Anterior vertebral body tethering (AVBT) of skeletally immature patients is associated with satisfactory deformity correction in the majority of cases, new research has found. However, complication and revision rates suggest the need for improved implants and patient selection.
In addition, long-term follow-up “remain crucial to establish the true efficacy of this procedure”, say the researchers.
The prospective study of 112 cases, the findings of which were published by Paul Rushton (Great North Children’s Hospital, Newcastle Upon Tyne, UK) et al in the journal Spine, was designed to determine the efficacy of AVBT in skeletally immature patients.
The study included consecutive skeletally immature patients with idiopathic scoliosis who were treated with AVBT between 2012 and 2018 by one of two surgeons working at two independent centres and followed up for more than two years. Data were collected prospectively and supplemented retrospectively where necessary. Outcomes were measured preoperatively, at first erect radiograph (FE), one-year postoperatively and at most recent follow up (FU).
A total of 112 patients underwent 116 primary tethering procedures (108 thoracic and eight lumbar tethers). Four patients had primary tethering of both lumbar and thoracic curves.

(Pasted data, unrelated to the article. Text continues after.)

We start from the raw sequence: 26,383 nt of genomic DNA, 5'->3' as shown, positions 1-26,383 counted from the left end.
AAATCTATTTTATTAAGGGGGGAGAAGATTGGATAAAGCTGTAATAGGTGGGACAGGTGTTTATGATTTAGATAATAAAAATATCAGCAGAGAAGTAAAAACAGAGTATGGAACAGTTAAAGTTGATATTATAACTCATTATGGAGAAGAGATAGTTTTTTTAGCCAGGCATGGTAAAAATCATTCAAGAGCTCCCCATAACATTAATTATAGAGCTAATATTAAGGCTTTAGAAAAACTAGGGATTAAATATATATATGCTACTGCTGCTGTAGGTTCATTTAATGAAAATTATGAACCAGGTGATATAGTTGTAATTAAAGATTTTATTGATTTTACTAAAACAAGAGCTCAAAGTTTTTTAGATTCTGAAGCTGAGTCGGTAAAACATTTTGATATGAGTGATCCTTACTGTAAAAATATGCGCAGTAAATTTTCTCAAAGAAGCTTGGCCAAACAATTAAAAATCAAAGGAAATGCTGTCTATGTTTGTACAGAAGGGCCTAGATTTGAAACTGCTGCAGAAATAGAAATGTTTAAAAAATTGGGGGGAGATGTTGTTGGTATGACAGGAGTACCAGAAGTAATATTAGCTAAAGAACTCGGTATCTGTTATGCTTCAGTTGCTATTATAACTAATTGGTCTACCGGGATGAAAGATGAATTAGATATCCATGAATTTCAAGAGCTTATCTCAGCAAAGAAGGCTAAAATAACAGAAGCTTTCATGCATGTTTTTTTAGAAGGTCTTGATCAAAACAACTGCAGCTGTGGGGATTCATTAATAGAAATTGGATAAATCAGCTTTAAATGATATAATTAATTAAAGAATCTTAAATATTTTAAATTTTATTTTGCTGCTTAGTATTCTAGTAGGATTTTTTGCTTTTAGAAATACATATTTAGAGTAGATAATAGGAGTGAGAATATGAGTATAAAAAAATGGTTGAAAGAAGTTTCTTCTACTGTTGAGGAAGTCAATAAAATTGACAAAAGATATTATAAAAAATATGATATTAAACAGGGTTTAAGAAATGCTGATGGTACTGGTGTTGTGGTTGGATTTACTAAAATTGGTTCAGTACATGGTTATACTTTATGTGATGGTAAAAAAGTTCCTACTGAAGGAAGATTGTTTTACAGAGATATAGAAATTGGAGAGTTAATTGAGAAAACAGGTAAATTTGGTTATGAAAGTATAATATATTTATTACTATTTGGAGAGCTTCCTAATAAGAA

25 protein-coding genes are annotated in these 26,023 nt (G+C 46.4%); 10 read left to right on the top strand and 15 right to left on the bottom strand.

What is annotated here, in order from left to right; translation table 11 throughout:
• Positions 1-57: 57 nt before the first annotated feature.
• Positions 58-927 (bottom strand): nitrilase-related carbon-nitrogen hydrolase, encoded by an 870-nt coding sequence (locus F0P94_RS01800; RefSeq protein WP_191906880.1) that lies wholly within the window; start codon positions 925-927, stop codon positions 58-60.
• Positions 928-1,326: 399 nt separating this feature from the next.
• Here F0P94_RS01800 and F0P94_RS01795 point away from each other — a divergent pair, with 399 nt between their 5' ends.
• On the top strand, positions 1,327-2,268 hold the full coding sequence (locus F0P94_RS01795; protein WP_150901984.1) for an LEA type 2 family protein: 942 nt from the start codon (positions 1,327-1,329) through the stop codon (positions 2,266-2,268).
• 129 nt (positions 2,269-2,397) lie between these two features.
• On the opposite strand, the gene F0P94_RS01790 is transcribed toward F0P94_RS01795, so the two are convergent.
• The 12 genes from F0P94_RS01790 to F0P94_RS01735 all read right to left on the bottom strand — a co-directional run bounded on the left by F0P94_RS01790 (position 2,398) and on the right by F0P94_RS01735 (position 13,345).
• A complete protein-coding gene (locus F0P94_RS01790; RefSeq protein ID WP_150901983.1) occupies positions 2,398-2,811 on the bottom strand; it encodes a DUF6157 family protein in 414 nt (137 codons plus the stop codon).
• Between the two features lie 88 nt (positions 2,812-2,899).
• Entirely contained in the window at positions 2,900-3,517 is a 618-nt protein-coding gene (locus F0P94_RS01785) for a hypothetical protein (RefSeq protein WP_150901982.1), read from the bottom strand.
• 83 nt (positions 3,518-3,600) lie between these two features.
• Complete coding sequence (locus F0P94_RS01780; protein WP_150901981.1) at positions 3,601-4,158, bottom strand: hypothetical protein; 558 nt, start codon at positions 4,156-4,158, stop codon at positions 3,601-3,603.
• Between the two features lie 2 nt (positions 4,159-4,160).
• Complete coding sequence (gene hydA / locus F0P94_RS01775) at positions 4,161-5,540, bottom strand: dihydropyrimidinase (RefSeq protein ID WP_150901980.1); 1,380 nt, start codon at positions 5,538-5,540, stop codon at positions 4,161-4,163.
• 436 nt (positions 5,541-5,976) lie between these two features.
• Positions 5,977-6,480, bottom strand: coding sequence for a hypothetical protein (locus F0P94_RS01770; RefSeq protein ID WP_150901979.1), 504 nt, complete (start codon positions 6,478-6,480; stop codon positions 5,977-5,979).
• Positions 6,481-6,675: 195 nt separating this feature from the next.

At surgery mean age was 12.7 ± 1.4 years (8.2–16.7) and Risser 0.5 ± 0.9 (0–3). Follow up was mean 37 ± 9 months (15–64). Preoperative mean coronal Cobb angle of the 130 tethered curves was 50.8° ± 10.2 (31–81) and corrected significantly to 26.6° ± 10.1 (−3–61) at FE radiograph (p<0.001).
Further significant improvement was seen from FE to one-year, to mean 23.1° ± 12.4 (−37–57) (p<0.001). There was a small but significant increase between one-year and FU to 25.7° ± 16.3 (−32–58) (p<0.001), which appeared to reflect tether breakage.
Untethered minor curves were corrected from 31.0° ± 9.5 (3–57) to 20.3° ± 10.3 (0–52) at FU (p<0.001). Rib hump was corrected from 14.1 ± 4.8 (0–26) to 8.8° ± 5.4 (0–22) at FU (p<0.01). In all 25 patients (22%) had 28 complications with 15 patients (13%) requiring 18 revision operations including six completed and one awaited fusions.
Speaking to Spinal News International, Rushton said: “The included cases were performed by the senior authors, one of whom I worked for as fellow. The study helps us learn a little more about AVBT. It suggests that AVBT is able to growth modulate in this immature patient cohort, a key premise of its adoption. The outcomes at this early time point appear reassuring with most patients having mild deformities and having not required fusion surgery. The results show some unpredictability in terms of growth modulation with both under and over correction seen often leading to revision surgery.
“Thus we could improve the tools used to select which patients may benefit from this technique and at what point to intervene. Also tether breakage was seen commonly after two- to three-year follow-up and typically associated with some loss of correction.
“The implications of tether breakage are not understood at this point, but it does raise questions about the effect of further tether breakage and loss of correction over follow-up. Fundamentally we need medium and long term follow-up to understand the potential worth of this technique.”